An Easter tradition all the kids love is an egg hunt. It’s the perfect day to eat lots of chocolate, run around, and just have a good time. If you have a large group of kids and need to set up the perfect Easter egg hunt, we have you covered.
We’re going to take you through a few tips and tricks on how to plan an Easter egg hunt and how to make sure all kids and adults have fun.
Remember, this event is for everyone, and whilst there may be a special prize at the end, it’s best to establish a feeling of generosity and friendliness.
1. Set the egg hunt date
If you’re hosting an egg hunt for a large group of kids it’s best to set a date that works for most of the parent’s schedules.
Whilst it would be great to have it on Easter Sunday, most families will be doing their own thing on the day. Set the date for Saturday – the day before. If this day doesn’t work, consider hosting the hunt on the preceding Sunday.
2. Choose a great location
Usually, the best place is outside, in a park with lots of room with plenty of places where to hide the eggs. Keep in mind you will likely need a few parents there to keep an eye on the kids. So it’s best to pick a location that can cater to their needs, and offer refreshments.
If you have a yard big enough, that’s great! If not, the local park is a good option. Check with the council to make sure you can host it there.
3. Get the supplies
Okay, so it’s time to go to the store and pick up the eggs. There are a few different types of eggs to choose from, and our favourite is definitely hard boiled eggs. You can also go with chocolate eggs, however, keep in mind they can melt if temperatures are high on the day.
The number of eggs you purchase will depend largely on how many kids are participating. We think the equivalent of 5 eggs per child is a good number. So, if there are 10 kids, that’s 50 eggs in total.
Remember to purchase enough baskets for everyone participating in the hunt. They don’t need to be too big, just big enough to carry 5 to 8 eggs.
4. Time to get arty
For a fun Easter egg hunt, colourful eggs are best! Get some parents around, or even the kids to spend a few hours painting the eggs.
Bright, vibrant colours are the best as they’ll be easy to spot. If you’re feeling a little devious, paint a couple in neutral or camo colours and hide them in a location that matches their paint.
5. Organise catering
Before you go out and hide all the eggs, think about catering and refreshments. To begin with, let’s quickly go over what you might need outside of the hunt.
Make sure to bring plenty of refreshments – cans of soft drinks, cakes, and chocolates are an easy choice. But if you want to opt for healthier options try using fresh fruits and homemade lemonade or ginger beer.
Bring food for lunch as well, such as salads, snags, bacon, dips, cheese, and so on. Don’t forget to bring plenty of water for everyone so they can stay hydrated.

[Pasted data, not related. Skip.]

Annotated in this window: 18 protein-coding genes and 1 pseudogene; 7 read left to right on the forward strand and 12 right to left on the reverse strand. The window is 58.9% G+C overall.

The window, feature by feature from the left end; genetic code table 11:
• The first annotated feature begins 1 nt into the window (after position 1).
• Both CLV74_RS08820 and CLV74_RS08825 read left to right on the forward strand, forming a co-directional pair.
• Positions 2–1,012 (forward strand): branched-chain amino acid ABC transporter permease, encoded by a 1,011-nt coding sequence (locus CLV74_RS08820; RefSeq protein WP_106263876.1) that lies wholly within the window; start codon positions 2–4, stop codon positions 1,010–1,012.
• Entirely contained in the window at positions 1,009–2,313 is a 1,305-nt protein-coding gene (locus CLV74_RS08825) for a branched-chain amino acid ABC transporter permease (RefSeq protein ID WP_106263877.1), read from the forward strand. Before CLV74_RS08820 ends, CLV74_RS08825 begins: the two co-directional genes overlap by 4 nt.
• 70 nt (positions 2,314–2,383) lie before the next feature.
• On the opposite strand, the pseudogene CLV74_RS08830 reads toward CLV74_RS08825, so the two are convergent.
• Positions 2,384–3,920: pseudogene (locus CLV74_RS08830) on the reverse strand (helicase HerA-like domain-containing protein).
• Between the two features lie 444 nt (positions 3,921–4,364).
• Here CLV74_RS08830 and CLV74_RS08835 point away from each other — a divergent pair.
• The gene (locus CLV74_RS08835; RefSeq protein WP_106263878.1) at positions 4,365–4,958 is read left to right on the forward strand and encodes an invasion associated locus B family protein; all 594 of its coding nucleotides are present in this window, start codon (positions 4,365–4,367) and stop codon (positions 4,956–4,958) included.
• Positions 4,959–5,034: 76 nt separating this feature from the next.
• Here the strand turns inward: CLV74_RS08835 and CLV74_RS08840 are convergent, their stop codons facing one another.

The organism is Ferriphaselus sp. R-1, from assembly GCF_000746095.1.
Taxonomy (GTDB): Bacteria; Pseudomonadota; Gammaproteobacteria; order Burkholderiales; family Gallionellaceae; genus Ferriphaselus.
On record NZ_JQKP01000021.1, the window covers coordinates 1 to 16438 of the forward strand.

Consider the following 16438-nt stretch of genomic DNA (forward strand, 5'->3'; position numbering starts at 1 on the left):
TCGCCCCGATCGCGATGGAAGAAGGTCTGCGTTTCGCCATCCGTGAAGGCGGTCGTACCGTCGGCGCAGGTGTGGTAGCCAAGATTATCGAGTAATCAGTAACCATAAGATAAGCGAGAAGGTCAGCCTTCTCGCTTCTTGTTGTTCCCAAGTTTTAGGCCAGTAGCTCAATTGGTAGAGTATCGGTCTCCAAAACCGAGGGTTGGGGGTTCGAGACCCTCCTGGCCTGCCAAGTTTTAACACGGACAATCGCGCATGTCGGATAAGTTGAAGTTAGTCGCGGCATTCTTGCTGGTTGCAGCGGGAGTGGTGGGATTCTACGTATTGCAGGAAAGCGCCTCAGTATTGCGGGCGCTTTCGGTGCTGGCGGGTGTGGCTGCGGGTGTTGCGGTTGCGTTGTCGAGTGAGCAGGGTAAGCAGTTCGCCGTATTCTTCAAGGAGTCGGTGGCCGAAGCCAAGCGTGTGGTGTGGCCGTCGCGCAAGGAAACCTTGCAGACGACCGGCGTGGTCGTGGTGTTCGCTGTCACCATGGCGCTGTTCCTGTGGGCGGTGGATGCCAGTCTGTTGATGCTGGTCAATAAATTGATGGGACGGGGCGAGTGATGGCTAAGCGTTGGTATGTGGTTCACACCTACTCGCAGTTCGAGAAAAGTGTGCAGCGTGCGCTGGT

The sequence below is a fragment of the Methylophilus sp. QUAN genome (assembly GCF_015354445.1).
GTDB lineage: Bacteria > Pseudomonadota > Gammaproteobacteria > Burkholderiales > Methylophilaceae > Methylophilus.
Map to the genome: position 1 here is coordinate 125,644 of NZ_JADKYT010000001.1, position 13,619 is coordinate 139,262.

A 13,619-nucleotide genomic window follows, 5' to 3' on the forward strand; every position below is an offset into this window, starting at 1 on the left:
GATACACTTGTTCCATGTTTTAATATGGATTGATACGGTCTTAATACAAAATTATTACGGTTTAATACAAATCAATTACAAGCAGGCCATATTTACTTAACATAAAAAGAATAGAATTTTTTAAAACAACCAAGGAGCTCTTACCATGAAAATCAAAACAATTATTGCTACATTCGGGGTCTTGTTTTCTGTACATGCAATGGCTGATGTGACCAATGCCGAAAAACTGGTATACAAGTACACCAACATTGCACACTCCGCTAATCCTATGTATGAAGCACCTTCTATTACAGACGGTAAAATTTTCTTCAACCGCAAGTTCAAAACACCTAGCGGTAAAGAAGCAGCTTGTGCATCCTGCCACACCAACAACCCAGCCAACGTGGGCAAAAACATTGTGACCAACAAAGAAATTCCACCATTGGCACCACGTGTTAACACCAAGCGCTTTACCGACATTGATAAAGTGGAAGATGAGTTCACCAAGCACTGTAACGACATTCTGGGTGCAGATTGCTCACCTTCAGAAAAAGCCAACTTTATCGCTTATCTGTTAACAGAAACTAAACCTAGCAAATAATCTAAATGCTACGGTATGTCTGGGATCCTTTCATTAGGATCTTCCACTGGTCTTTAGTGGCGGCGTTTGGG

6. Set some ground rules
For this one, it’s about ensuring everyone has fun. Remember, that ultimately easy egg hunts are for younger kids, so make sure it doesn’t get too competitive.
If there is a kid who is having trouble finding eggs, encourage others to help them. If two kids find an egg at the same time, decide who gets it through a quick game of scissors, paper, and rock.
7. Special prizes
It’s great to have a few special prizes on offer too. Perhaps the collector of the most eggs wins the much-desired Golden Egg!
Fill the Golden Egg with a couple of goodies and treats that they can share with the other kids – remember, everyone deserves to win a little something.
8. Time to hide the eggs
It’s nearly time! Get together with the other parents and place all the eggs in both easy-to-find and more difficult locations. Think of garden beds, mailboxes, plastic cups, even grandma’s pocket! The list of potential locations is endless.
Before you set out, remember to count the number of eggs, so that when you do a final count you’ll know exactly how many are still missing.
If there is still a lot missing, have a second round! If it’s just two or three, find the eggs and award them to the kids that have collected the least.
9. Time to hunt
Three. Two. One. Hunt! Depending on the scale of the hunt, set a time limit. If there are about 10 kids or so, 20 minutes should be more than enough. For larger groups, increase the time limit by 2 minutes for every extra kid.
10. Level up your Easter egg hunt
Level up beyond a traditional Easter egg hunt with fun activities and challenges. Keep the kids entertained, even after the egg hunt, with bouncy castles and obstacle courses.
Planning an egg hunt that lasts more than the usual 30-45 minutes, will help boost attendance and help promote your event the following year.
At Monsterball, we can help make your egg hunt a memorable one. We have a wide range of inflatable party hires in Perth, such as obstacle courses, water courses, and jumping castles! Request a free quote today or give us a call on 08 9335 5109 for more information.